AFTER trying desperately to drag an aggressive Benjamin Batterham off home intruder Ricky Slater-Dickson in the early hours of March 26, 2016, an off-duty police officer said he was finally able to get through to the accused murderer.
“I said if you don’t get off him and let him breathe, he will die,” Newcastle City Chief Inspector Peter Mahon told a committal hearing into Mr Slater-Dickson’s cause of death in Newcastle Local Court on Monday.
Mr Batterham was lying on top of Mr Slater-Dickson, his left arm around his neck and his right arm raining down blows into the back of his head, in the driveway of a home in Cleary Street, Hamilton, about 400 metres from where he found Mr Slater-Dickson breaking into his house.
Mr Mahon said Mr Batterham, now 35, seemed to loosen his grip on Mr Slater-Dickson and Mr Mahon put Mr Slater-Dickson on his left side, “in the recovery position”, because he was struggling to breathe.
Then, Mr Mahon said, something happened that inflamed the situation and made Mr Batterham respond even more aggressively than when he had first caught up to the man he found inside his home.
“Then Ricky bit Batterham on the hand,” Mr Mahon said.
“With that Batterham has responded by punching him and being more aggressive.
“Again he has grabbed him around the neck and punched him.
“Ricky’s arm was right up his back… his neck was really screwed around, twisted to the right and he was really struggling with breathing at this stage.
“His neck was twisted further now than before.
“He was aggressively punching him with his right fist. It was real violent, because he had been bitten.”
The committal hearing examining Mr Slater-Dickson’s cause of death will also hear from defence and prosecution medical experts.
Mr Mahon said he could see the situation was escalating and he could not, no matter how hard he tried, get Mr Batterham off Mr Slater-Dickson, so he ran across the road and radioed police in a bid to communicate how dire the situation was.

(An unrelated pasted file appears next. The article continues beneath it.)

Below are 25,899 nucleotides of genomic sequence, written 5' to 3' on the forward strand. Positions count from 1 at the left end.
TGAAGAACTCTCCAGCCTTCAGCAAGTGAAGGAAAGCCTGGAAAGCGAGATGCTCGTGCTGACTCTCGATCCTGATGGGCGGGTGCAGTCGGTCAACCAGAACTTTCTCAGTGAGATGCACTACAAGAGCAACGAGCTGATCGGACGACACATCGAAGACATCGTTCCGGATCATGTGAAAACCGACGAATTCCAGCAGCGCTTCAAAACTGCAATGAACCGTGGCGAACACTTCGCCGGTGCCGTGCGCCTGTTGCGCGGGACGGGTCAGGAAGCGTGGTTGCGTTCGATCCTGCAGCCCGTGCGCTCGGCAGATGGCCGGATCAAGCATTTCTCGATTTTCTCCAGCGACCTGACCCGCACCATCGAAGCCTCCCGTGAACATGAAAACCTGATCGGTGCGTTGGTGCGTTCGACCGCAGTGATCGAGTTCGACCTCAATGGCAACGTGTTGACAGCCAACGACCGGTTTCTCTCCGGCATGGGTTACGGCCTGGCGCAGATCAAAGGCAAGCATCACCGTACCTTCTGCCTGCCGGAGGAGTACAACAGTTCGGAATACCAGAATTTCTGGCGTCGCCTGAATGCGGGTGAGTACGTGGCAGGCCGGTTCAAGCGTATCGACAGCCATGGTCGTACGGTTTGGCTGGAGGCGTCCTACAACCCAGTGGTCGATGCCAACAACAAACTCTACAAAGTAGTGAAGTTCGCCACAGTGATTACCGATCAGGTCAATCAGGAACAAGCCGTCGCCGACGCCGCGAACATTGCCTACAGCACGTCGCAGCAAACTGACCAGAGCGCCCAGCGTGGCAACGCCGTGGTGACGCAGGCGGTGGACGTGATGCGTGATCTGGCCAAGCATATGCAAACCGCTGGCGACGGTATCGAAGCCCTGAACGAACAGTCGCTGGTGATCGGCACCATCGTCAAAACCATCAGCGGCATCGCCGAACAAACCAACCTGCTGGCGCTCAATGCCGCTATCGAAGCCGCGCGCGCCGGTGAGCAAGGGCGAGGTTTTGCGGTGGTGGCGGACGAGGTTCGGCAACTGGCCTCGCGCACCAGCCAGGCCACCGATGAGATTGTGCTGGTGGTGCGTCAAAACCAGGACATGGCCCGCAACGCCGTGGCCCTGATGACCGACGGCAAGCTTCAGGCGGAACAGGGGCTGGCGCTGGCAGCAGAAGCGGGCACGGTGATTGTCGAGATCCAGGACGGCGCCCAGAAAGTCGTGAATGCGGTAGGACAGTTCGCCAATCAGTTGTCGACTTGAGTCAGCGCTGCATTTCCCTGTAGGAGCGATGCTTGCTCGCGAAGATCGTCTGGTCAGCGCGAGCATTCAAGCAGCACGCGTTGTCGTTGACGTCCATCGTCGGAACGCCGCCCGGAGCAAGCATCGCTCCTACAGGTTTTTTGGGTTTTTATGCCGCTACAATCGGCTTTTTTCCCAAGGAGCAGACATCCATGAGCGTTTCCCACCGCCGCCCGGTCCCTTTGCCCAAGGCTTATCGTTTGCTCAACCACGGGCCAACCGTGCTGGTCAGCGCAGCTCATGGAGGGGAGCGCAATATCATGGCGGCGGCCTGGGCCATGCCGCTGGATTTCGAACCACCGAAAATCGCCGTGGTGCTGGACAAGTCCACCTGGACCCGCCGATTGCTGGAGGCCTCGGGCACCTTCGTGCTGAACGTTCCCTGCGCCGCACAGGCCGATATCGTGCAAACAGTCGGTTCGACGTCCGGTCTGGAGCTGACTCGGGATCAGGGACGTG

He returned a few minutes later to find Mr Batterham was still lying on top of Mr Slater-Dickson, who was no longer struggling as much.
He tried again to drag Mr Batterham off.
“I wasn’t mucking around,” Mr Mahon said. “I was trying my best to get him off him. “I just knew things were going pear-shaped.”
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Moments later, a police vehicle roared into the street and Mr Batterham released his grip.
The police officers handcuffed Mr Slater-Dickson, who was still face down on the road, from behind and an aggressive Mr Batterham tried again to get to him, Mr Mahon said.
Mr Mahon pushed Mr Batterham in the chest and walked him down the road towards his house.
But when he returned to the scene he said he discovered Mr Slater-Dickson was still motionless and unresponsive. He told police to take his handcuffs off and tried to rouse him before paramedics arrived and commenced CPR.
Mr Slater-Dickson’s cause of death will be the key issue at Mr Batterham’s murder trial, with prosecution and defence experts split as to the extent that violence played in him suffering three episodes of cardiac arrest and ultimately dying in hospital the day after the break-in.
Mr Slater-Dickson had a “toxic” and “potentially lethal” level of methylamphetamine in his system that may have contributed to his death, Newcastle Local Court has previously heard.
But medical experts have also raised a number of other possible factors that could have contributed to the death of the 34-year-old, including strangulation or asphyxiation from a “choke-hold”, blows to the head and a pre-existing cardiac disease.
Mr Mahon was the only person to give evidence on Monday during what is expected to be a four-day committal hearing.
Between September 10 and 12, Magistrate David Price will hear from both the defence and prosecution expert cardiologists, forensic pathologists and toxicologists.
The defence claim that Mr Batterham should not be committed for trial for murder, citing their medical reports that indicate either the methylamphetamine in Mr Slater-Dickson’s system or other circumstances, independent of the assault, caused his death.
Mr Batterham remains on Supreme Court bail after twice being refused bail since being charged with Mr Slater-Dickson’s murder.
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